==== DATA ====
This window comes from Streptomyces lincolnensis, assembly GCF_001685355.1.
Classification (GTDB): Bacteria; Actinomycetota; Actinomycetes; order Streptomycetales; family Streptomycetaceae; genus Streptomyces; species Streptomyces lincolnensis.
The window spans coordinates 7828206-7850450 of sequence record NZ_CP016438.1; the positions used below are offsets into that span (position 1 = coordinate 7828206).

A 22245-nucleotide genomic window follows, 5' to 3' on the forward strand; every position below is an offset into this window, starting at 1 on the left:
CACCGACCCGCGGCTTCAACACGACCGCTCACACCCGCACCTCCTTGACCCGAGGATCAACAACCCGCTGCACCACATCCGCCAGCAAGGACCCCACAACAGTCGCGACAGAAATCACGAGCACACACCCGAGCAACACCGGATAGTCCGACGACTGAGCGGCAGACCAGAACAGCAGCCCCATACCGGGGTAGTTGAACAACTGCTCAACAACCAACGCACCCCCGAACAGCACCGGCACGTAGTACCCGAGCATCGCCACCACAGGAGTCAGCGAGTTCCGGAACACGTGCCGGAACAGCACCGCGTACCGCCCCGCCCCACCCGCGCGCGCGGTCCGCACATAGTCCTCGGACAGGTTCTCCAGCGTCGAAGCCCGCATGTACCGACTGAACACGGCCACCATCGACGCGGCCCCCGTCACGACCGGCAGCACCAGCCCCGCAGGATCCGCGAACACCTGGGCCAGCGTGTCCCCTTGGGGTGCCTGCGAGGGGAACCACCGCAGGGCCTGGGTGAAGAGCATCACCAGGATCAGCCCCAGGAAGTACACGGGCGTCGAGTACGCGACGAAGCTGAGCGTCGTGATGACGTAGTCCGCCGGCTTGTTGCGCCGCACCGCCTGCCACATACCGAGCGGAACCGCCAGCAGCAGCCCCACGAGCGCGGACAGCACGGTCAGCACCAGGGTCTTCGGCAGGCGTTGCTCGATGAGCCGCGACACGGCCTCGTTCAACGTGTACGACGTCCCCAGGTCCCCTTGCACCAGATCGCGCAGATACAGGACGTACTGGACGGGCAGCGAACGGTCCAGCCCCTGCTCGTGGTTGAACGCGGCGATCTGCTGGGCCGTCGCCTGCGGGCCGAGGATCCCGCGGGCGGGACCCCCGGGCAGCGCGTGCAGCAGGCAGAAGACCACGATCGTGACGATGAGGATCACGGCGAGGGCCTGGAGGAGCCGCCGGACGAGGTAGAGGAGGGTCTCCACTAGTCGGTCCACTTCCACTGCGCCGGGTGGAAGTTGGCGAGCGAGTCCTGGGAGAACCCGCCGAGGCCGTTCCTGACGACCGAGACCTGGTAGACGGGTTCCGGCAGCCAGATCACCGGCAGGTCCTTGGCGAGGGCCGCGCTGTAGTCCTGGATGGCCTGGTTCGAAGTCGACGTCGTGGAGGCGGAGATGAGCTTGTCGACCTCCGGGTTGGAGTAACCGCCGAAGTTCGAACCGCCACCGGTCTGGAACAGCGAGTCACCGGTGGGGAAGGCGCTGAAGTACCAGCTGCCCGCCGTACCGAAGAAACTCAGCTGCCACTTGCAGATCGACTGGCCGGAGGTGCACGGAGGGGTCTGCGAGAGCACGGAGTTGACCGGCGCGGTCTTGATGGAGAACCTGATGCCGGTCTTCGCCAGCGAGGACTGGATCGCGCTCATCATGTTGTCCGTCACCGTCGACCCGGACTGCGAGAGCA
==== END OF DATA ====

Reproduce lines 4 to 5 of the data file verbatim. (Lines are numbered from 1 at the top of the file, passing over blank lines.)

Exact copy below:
A 22245-nucleotide genomic window follows, 5' to 3' on the forward strand; every position below is an offset into this window, starting at 1 on the left:
CACCGACCCGCGGCTTCAACACGACCGCTCACACCCGCACCTCCTTGACCCGAGGATCAACAACCCGCTGCACCACATCCGCCAGCAAGGACCCCACAACAGTCGCGACAGAAATCACGAGCACACACCCGAGCAACACCGGATAGTCCGACGACTGAGCGGCAGACCAGAACAGCAGCCCCATACCGGGGTAGTTGAACAACTGCTCAACAACCAACGCACCCCCGAACAGCACCGGCACGTAGTACCCGAGCATCGCCACCACAGGAGTCAGCGAGTTCCGGAACACGTGCCGGAACAGCACCGCGTACCGCCCCGCCCCACCCGCGCGCGCGGTCCGCACATAGTCCTCGGACAGGTTCTCCAGCGTCGAAGCCCGCATGTACCGACTGAACACGGCCACCATCGACGCGGCCCCCGTCACGACCGGCAGCACCAGCCCCGCAGGATCCGCGAACACCTGGGCCAGCGTGTCCCCTTGGGGTGCCTGCGAGGGGAACCACCGCAGGGCCTGGGTGAAGAGCATCACCAGGATCAGCCCCAGGAAGTACACGGGCGTCGAGTACGCGACGAAGCTGAGCGTCGTGATGACGTAGTCCGCCGGCTTGTTGCGCCGCACCGCCTGCCACATACCGAGCGGAACCGCCAGCAGCAGCCCCACGAGCGCGGACAGCACGGTCAGCACCAGGGTCTTCGGCAGGCGTTGCTCGATGAGCCGCGACACGGCCTCGTTCAACGTGTACGACGTCCCCAGGTCCCCTTGCACCAGATCGCGCAGATACAGGACGTACTGGACGGGCAGCGAACGGTCCAGCCCCTGCTCGTGGTTGAACGCGGCGATCTGCTGGGCCGTCGCCTGCGGGCCGAGGATCCCGCGGGCGGGACCCCCGGGCAGCGCGTGCAGCAGGCAGAAGACCACGATCGTGACGATGAGGATCACGGCGAGGGCCTGGAGGAGCCGCCGGACGAGGTAGAGGAGGGTCTCCACTAGTCGGTCCACTTCCACTGCGCCGGGTGGAAGTTGGCGAGCGAGTCCTGGGAGAACCCGCCGAGGCCGTTCCTGACGACCGAGACCTGGTAGACGGGTTCCGGCAGCCAGATCACCGGCAGGTCCTTGGCGAGGGCCGCGCTGTAGTCCTGGATGGCCTGGTTCGAAGTCGACGTCGTGGAGGCGGAGATGAGCTTGTCGACCTCCGGGTTGGAGTAACCGCCGAAGTTCGAACCGCCACCGGTCTGGAACAGCGAGTCACCGGTGGGGAAGGCGCTGAAGTACCAGCTGCCCGCCGTACCGAAGAAACTCAGCTGCCACTTGCAGATCGACTGGCCGGAGGTGCACGGAGGGGTCTGCGAGAGCACGGAGTTGACCGGCGCGGTCTTGATGGAGAACCTGATGCCGGTCTTCGCCAGCGAGGACTGGATCGCGCTCATCATGTTGTCCGTCACCGTCGACCCGGACTGCGAGAGCA